CORONAVIRUS

Spain to receive 600,000 doses of Moderna vaccine, says health minister

Salvador Illa announced that the first treatments will arrive in seven to 10 days from now as concerns grow about the speed of the vaccination drive in some regions

Health Minister Salvador Illa on January 4.
Health Minister Salvador Illa on January 4.EUROPA PRESS/R.Rubio.POOL / Europa Press

Spanish Health Minister Salvador Illa announced on Thursday that Spain will receive 600,000 doses of the coronavirus vaccine developed by US pharmaceutical company Moderna, which was granted conditional marketing authorization by the European Commission on Wednesday.

“The forecast we have based on the information from the company is that we will begin to receive the first doses of this vaccine in seven to 10 days’ time,” said Illa at a public event in Catalonia. The shipments will be spaced out over a six-week period.

According to Illa, the vaccine will be stored at the Health Ministry’s central storage center and from there be distributed to the regions. “We have already informed the coordination teams of the regions,” said Illa. The health minister explained that the Moderna vaccine requires two shots, meaning that the 600,000 doses will immunize 300,000 people.

The Moderna vaccine is the second coronavirus vaccine to be approved by the European Medicines Agency and authorized by the European Commission, after the vaccine developed by US pharmaceutical Pfizer and German laboratory BioNTech was given the green light at the end of 2020. “It is very positive news,” said Illa, who added that the arrival of a second vaccine will “not change” Spain’s vaccination plan.

Following agreements between the European Union and six pharmaceutical companies (AstraZeneca, Sanofi-GSK, Janssen, BioNTech-Pfizer, CureVac and Moderna), Spain is slated to receive 140 million doses of coronavirus vaccines. Because most of these are double-dose, it will be enough for 80 million people, almost twice the population of Spain. The excess doses are meant as a reserve, to encourage production, and to help developing countries.

With respect to the immunization drive, which has been slow to roll out in some regions, Illa was positive: “We are reaching a steady pace. Now we are going to receive new doses of the Pfizer vaccine, we are going to administer the Moderna vaccine and there are others that are being reviewed by the European Medicines Agency, so we believe that by summer we will be able to achieve the very significant figure of 70% of the population vaccinated.”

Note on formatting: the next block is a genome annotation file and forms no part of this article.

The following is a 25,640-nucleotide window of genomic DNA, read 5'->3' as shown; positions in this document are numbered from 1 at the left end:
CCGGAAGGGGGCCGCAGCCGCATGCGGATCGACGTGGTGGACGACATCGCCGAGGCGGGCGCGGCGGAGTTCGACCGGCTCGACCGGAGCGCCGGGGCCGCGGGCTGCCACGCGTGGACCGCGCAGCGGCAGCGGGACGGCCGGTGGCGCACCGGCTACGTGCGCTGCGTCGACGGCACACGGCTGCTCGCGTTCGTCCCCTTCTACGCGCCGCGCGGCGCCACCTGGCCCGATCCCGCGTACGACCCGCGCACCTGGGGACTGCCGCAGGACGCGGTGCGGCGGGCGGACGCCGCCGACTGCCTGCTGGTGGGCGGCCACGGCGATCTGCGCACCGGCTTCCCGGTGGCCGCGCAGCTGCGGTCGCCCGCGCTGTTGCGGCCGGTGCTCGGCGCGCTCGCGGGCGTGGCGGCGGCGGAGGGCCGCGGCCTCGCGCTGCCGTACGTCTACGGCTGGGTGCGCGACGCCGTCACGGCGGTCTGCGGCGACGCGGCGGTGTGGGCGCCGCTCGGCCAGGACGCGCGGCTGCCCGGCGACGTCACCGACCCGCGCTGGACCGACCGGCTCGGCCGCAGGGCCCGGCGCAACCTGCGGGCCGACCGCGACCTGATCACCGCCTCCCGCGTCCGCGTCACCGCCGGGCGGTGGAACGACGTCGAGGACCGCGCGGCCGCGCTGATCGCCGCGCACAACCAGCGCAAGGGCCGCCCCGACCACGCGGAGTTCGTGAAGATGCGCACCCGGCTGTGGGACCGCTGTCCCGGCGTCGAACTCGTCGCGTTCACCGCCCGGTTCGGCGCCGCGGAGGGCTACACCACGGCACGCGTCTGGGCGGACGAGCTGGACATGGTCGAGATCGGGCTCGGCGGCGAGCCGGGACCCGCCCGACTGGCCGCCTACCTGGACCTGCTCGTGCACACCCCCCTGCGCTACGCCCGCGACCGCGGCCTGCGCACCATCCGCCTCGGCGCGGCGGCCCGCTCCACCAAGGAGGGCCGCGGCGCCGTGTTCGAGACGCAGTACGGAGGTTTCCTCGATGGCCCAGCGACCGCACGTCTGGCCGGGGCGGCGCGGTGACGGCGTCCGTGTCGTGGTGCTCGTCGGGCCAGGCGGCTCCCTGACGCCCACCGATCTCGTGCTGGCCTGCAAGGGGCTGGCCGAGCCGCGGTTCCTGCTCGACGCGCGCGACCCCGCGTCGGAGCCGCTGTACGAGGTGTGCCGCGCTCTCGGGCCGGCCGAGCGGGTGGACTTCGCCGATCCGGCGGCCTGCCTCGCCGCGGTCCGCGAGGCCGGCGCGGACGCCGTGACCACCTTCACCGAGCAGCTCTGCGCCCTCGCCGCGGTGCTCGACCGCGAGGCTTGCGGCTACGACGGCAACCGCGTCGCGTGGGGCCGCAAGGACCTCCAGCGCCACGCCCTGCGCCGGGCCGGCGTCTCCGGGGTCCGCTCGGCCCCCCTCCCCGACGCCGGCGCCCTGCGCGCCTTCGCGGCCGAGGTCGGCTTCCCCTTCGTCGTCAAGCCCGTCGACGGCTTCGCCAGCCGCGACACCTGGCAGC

With respect to the uneven speed of the vaccine rollout, Illa did not make any comment, arguing the government is “not going to rank” the regions. Asturias has administered 100% of the vaccines it received in the first shipment, and is now at 54% following a second delivery this week. But in Madrid the figure is currently 5.4% and in Cantabria it is 5.1%. The health minister said he believed regional authorities were administering the vaccine as quickly as possible and following the criteria of “safety and efficiency.” “This is a long-distance race, not a sprint, and the object is to carry out a long-distance race that is going to last for months,” said Illa.

Concerns about delayed rollout

Vaccinating on public holidays and on the weekends is considered one of the main reasons why some regions have been able to roll out the vaccine faster than others. Despite this, on Wednesday, which was a public holiday for King’s Day, seven regions decided not to administer the vaccine: Galicia, Basque Country, Aragón, Extremadura, La Rioja, the Balearic Islands and the Canary Islands.

Catalonia – which has been criticized for its slow process – was one of the regions that proceeded with the vaccination drive on Wednesday, administering more than 10,000 doses in 24 hours. In other words, the region administered the same number of vaccines on Wednesday as it had in the past week. In Madrid, which has promised to speed up the rollout, only the residents of one senior home were vaccinated.

Indeed the delays in Madrid prompted Madrid’s Satse Nursing Union on Thursday to complain about the “lack of planning” in the region. According to the union, “not even 5% of the population” in the priority groups have been vaccinated.

“Nurses who have not been trained are doing the job, nursing staff numbers continue to be low and for this reason, it is nearly impossible to meet the vaccination plans announced by the regional government,” the union said in a statement.

With reporting by Emilio de Benito.

English version by Melissa Kitson.


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